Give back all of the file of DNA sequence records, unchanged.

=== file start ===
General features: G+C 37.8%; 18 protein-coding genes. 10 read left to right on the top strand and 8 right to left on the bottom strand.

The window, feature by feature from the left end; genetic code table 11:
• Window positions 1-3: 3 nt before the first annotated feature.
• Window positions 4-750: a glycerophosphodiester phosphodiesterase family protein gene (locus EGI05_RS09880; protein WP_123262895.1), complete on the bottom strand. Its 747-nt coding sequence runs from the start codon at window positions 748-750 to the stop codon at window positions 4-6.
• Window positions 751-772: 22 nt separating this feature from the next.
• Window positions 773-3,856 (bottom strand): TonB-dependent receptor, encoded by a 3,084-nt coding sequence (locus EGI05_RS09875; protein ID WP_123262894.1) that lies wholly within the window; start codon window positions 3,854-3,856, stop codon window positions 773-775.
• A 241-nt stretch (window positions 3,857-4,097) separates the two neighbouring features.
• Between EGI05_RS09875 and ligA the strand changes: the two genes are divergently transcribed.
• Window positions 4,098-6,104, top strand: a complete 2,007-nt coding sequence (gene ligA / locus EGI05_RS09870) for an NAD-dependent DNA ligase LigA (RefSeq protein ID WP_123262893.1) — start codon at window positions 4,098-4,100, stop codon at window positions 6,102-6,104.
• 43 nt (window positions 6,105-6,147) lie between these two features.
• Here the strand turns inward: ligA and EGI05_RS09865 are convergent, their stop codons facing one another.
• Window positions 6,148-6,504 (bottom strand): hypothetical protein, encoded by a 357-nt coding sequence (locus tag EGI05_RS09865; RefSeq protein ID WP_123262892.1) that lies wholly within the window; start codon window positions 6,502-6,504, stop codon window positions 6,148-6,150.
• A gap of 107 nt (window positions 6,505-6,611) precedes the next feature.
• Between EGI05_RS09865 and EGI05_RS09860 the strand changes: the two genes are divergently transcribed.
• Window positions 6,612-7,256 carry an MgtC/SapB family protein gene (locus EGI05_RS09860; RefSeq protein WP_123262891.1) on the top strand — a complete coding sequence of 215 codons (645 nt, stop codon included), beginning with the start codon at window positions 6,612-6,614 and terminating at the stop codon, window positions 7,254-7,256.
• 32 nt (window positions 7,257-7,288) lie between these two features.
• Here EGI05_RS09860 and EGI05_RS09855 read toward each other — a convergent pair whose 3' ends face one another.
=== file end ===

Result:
General features: G+C 37.8%; 18 protein-coding genes. 10 read left to right on the top strand and 8 right to left on the bottom strand.

The window, feature by feature from the left end; genetic code table 11:
• Window positions 1-3: 3 nt before the first annotated feature.
• Window positions 4-750: a glycerophosphodiester phosphodiesterase family protein gene (locus EGI05_RS09880; protein WP_123262895.1), complete on the bottom strand. Its 747-nt coding sequence runs from the start codon at window positions 748-750 to the stop codon at window positions 4-6.
• Window positions 751-772: 22 nt separating this feature from the next.
• Window positions 773-3,856 (bottom strand): TonB-dependent receptor, encoded by a 3,084-nt coding sequence (locus EGI05_RS09875; protein ID WP_123262894.1) that lies wholly within the window; start codon window positions 3,854-3,856, stop codon window positions 773-775.
• A 241-nt stretch (window positions 3,857-4,097) separates the two neighbouring features.
• Between EGI05_RS09875 and ligA the strand changes: the two genes are divergently transcribed.
• Window positions 4,098-6,104, top strand: a complete 2,007-nt coding sequence (gene ligA / locus EGI05_RS09870) for an NAD-dependent DNA ligase LigA (RefSeq protein ID WP_123262893.1) — start codon at window positions 4,098-4,100, stop codon at window positions 6,102-6,104.
• 43 nt (window positions 6,105-6,147) lie between these two features.
• Here the strand turns inward: ligA and EGI05_RS09865 are convergent, their stop codons facing one another.
• Window positions 6,148-6,504 (bottom strand): hypothetical protein, encoded by a 357-nt coding sequence (locus tag EGI05_RS09865; RefSeq protein ID WP_123262892.1) that lies wholly within the window; start codon window positions 6,502-6,504, stop codon window positions 6,148-6,150.
• A gap of 107 nt (window positions 6,505-6,611) precedes the next feature.
• Between EGI05_RS09865 and EGI05_RS09860 the strand changes: the two genes are divergently transcribed.
• Window positions 6,612-7,256 carry an MgtC/SapB family protein gene (locus EGI05_RS09860; RefSeq protein WP_123262891.1) on the top strand — a complete coding sequence of 215 codons (645 nt, stop codon included), beginning with the start codon at window positions 6,612-6,614 and terminating at the stop codon, window positions 7,254-7,256.
• 32 nt (window positions 7,257-7,288) lie between these two features.
• Here EGI05_RS09860 and EGI05_RS09855 read toward each other — a convergent pair whose 3' ends face one another.